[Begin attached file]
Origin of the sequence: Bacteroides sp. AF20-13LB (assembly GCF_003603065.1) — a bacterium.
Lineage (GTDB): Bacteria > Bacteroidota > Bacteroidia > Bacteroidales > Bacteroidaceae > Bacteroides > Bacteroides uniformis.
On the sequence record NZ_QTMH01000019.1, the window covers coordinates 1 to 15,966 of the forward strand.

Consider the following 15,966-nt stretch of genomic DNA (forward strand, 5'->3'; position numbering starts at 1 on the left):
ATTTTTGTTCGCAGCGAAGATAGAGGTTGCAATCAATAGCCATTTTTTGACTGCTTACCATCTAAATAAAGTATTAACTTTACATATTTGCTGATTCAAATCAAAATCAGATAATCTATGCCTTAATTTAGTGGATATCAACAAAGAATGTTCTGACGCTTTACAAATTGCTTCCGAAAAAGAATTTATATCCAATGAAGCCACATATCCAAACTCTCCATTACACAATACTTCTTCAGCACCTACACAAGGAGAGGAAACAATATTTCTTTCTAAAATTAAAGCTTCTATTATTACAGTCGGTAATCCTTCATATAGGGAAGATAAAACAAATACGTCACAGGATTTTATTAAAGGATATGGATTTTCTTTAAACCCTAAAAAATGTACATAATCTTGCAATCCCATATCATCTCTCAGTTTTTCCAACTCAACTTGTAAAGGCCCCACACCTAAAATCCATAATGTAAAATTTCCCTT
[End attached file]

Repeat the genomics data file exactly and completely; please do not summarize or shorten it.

Origin of the sequence: Bacteroides sp. AF20-13LB (assembly GCF_003603065.1) — a bacterium.
Lineage (GTDB): Bacteria > Bacteroidota > Bacteroidia > Bacteroidales > Bacteroidaceae > Bacteroides > Bacteroides uniformis.
On the sequence record NZ_QTMH01000019.1, the window covers coordinates 1 to 15,966 of the forward strand.

Consider the following 15,966-nt stretch of genomic DNA (forward strand, 5'->3'; position numbering starts at 1 on the left):
ATTTTTGTTCGCAGCGAAGATAGAGGTTGCAATCAATAGCCATTTTTTGACTGCTTACCATCTAAATAAAGTATTAACTTTACATATTTGCTGATTCAAATCAAAATCAGATAATCTATGCCTTAATTTAGTGGATATCAACAAAGAATGTTCTGACGCTTTACAAATTGCTTCCGAAAAAGAATTTATATCCAATGAAGCCACATATCCAAACTCTCCATTACACAATACTTCTTCAGCACCTACACAAGGAGAGGAAACAATATTTCTTTCTAAAATTAAAGCTTCTATTATTACAGTCGGTAATCCTTCATATAGGGAAGATAAAACAAATACGTCACAGGATTTTATTAAAGGATATGGATTTTCTTTAAACCCTAAAAAATGTACATAATCTTGCAATCCCATATCATCTCTCAGTTTTTCCAACTCAACTTGTAAAGGCCCCACACCTAAAATCCATAATGTAAAATTTCCCTT